Poly/ML release 5.3 introduces support for an Integrated Development Environment to extract extra information about a program. This documents the protocol used to exchange information with the front-end. It is written on top of functions that extract the information from the compiler's parse tree. Some applications may find it more convenient to interact directly with these functions and implement their own protocol. This document is primarily aimed at writers of IDEs or plug-ins who are interacting with the normal ML top-level.
The basic format uses a binary XML-like representation in which the escape character (0x1b) is used as a special marker. It may be followed by other characters that determine how the remainder of the input is to be treated. Strings are sent as a sequence of bytes terminated by the escape character. If the escape character itself appears in the string it is sent as two escape characters, except within compilation input (see below). Where a value represents a number it is sent as base ten, possibly preceded by ~ or -.
There are two different ways in which escape combinations may occur. Within the communications protocol data is exchanged between the IDE and the Poly/ML front-end using packets of data. These begin and end with an escape sequence and use escape sequences, usually escape followed by comma, to separate the elements. The opening escape sequence is always escape followed by an upper case character and the closing sequence is always escape followed by the lower case version of the opening sequence. For many cases, the format of the packet is fixed but there is an exception in the case of marked-up text. Marked-up text can arise in the case of error messages or some other output from the compiler where extra information can be inserted at arbitrary point within the text of the message. Such mark-up uses the same format as the protocol packets but the opening section is delimited by escape followed by semicolon. Having a standard format provides for upwards compatibility since an IDE can easily skip mark-up that it does not recognise.
Poly/ML can be run in a mode where it produces enhanced output but otherwise
runs a normal top-level. This can be used by the IDE to give the user access
to a normal interactive ML session. The
--with-markup option to
Poly/ML runs the normal Poly/ML top-level loop but causes it to add mark-up
to some of its messages. Currently it is used in two cases; in error messages
and in messages showing where an identifier was declared.
The format of the information showing a location is:
An error message packet consists of
"kind" is either 'E' indicating a hard error or 'W' indicating a non-fatal warning. This is followed by the text of the message and then the closing packet:
Mark up in the future will follow the same pattern allowing the IDE to skip unrecognised mark-up. This mark-up is also used in some of the packets within the full IDE protocol.
When run with the
option the top-level loop runs the full IDE communication protocol. This can also be started by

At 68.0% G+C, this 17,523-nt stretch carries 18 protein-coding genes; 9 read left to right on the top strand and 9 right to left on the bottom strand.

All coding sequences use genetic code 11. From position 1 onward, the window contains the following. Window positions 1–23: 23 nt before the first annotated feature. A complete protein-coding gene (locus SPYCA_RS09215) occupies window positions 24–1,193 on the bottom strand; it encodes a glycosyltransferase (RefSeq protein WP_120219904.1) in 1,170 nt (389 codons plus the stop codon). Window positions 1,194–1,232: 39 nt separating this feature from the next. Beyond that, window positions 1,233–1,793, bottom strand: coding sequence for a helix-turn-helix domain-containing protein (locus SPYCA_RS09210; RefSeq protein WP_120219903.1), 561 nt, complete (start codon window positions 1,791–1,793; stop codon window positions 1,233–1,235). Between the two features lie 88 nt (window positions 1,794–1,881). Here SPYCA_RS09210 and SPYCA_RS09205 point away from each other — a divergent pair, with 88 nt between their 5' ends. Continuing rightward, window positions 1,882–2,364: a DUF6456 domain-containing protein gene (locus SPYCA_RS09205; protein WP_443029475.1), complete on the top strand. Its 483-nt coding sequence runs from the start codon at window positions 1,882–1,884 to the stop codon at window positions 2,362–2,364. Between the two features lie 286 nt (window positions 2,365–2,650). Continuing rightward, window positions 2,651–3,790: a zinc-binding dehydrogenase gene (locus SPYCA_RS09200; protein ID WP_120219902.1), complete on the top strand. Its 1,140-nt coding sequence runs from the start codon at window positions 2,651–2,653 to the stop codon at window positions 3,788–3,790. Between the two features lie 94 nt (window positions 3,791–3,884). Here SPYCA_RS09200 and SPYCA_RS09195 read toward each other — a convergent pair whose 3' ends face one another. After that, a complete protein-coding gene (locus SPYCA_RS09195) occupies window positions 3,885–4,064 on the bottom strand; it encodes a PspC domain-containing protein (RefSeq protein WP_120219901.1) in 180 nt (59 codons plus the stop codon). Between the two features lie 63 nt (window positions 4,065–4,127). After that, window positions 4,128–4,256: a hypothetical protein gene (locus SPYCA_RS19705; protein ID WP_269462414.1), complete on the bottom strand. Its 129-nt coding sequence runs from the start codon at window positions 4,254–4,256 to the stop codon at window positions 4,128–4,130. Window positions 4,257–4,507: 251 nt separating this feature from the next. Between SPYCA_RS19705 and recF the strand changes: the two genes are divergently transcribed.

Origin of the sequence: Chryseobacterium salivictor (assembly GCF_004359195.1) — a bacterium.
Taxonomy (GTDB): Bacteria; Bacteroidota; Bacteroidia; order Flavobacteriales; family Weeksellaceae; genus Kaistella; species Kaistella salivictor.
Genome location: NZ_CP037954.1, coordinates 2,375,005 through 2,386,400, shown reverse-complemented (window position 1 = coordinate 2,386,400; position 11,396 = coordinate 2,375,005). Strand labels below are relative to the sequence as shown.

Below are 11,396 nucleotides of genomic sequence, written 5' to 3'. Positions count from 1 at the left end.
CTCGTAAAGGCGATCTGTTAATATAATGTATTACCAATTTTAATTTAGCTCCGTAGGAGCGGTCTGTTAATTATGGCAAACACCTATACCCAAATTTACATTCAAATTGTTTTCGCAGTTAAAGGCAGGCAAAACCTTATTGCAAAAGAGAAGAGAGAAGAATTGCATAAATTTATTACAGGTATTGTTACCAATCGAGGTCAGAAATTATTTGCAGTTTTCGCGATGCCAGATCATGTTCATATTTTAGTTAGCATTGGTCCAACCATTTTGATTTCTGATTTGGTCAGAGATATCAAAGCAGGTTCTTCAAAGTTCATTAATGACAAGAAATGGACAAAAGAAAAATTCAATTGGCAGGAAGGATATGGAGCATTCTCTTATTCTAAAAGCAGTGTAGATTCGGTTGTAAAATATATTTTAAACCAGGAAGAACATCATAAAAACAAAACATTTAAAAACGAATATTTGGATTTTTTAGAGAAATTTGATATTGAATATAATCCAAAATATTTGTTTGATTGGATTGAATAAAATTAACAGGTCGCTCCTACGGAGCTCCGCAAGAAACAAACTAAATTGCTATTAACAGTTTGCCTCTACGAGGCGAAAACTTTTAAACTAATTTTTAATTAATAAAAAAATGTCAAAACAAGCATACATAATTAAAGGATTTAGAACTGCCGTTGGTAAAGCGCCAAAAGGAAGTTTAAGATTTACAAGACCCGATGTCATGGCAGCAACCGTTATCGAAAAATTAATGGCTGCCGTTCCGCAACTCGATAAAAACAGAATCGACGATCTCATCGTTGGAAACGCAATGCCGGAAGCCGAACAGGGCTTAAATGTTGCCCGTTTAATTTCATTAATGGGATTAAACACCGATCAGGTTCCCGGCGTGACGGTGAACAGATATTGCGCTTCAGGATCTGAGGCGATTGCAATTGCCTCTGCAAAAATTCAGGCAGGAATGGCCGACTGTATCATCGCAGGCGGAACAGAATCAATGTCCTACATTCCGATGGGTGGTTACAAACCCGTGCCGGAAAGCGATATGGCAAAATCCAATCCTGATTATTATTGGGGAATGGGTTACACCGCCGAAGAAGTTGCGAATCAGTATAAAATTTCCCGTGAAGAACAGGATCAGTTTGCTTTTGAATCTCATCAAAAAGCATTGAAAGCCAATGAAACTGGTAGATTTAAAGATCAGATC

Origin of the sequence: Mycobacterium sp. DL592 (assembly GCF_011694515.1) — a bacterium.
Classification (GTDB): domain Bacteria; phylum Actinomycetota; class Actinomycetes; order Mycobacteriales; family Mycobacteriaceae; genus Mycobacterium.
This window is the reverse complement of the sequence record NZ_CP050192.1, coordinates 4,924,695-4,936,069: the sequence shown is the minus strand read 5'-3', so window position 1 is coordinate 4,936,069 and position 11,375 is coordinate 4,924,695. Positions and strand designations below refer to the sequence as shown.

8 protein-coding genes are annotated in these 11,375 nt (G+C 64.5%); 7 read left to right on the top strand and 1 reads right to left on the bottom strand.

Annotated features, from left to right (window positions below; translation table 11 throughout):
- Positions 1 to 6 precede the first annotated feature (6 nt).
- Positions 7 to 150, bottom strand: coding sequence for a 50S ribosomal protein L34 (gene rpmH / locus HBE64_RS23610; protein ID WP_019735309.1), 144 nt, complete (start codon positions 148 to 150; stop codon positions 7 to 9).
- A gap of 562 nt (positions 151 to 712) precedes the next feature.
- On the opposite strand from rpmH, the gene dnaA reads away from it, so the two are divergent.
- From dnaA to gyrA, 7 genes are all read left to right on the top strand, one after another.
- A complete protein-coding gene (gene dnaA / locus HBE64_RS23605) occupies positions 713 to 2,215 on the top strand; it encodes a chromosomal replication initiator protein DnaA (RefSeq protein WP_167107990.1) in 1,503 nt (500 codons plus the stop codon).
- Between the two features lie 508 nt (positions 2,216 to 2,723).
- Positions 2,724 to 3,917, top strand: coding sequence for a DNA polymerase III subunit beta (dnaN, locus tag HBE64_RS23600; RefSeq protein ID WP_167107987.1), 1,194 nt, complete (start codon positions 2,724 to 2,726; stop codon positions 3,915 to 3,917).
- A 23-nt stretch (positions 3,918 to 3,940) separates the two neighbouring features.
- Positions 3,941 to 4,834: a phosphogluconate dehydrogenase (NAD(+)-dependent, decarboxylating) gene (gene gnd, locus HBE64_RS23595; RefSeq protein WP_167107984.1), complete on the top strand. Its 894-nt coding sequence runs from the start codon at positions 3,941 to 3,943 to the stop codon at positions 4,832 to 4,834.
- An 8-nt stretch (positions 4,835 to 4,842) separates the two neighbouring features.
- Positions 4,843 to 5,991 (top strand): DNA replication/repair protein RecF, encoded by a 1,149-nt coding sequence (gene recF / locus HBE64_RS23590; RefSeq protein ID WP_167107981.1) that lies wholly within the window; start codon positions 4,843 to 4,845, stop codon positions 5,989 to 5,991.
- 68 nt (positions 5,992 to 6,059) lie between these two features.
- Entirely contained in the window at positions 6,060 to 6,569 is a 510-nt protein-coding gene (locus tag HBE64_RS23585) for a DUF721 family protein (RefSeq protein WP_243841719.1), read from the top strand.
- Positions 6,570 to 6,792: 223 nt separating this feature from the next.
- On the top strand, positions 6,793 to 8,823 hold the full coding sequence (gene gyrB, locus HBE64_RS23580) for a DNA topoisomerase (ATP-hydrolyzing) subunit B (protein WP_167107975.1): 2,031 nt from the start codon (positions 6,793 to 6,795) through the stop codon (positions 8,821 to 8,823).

PolyML.IDEInterface.runIDEProtocol() from within PolyML.
This is intended primarily for compiling files while they are being edited, either as the result of an explicit request from the user or automatically. When this option is given the front-end retains the parse tree and requests can be made to extract information from the parse tree.
When the IDE mode is started, PolyML sends the following message to std-out:
protocol-version-numberis the version number identifying the particular version of the PolyML protocol. Requests to PolyML should wait until this message has been sent by PolyML. The current version of the protocol is
Requests to PolyML are in terms of byte offsets within the last source text. If the text has been edited since it was last sent to ML the IDE must convert positions within the current source text into positions within the original before sending requests to ML and do the reverse conversion before displaying the results.
Simple requests about the current parse tree all have the same format. They contain a request code that describes the kind of information to return and a pair of positions. Frequently the start and end positions will be the same. PolyML searches for the smallest node in the parse tree that spans the positions and returns information about that node. It always retains the actual span for the node in the result so that the IDE can highlight the actual text in the display.
Every request contains a request identifier which is returned in the result. This allows the IDE to run asynchronously. A request identifier is an arbitrary string generated by the IDE. The request identifier used in a compilation request has a special status. This identifier is used to mark the version of the parse tree that results from the compilation and must be included in commands that query the parse tree. In that way Poly/ML is able to tell whether a request refers to the current tree or to an older or newer version.
The format of a request packet is:
|O||Return a list of properties for the node|
|T||Return type information|
|I||Return declaration location|
|M||Move relative to a given position|
|V||Return a list of references to an identifier|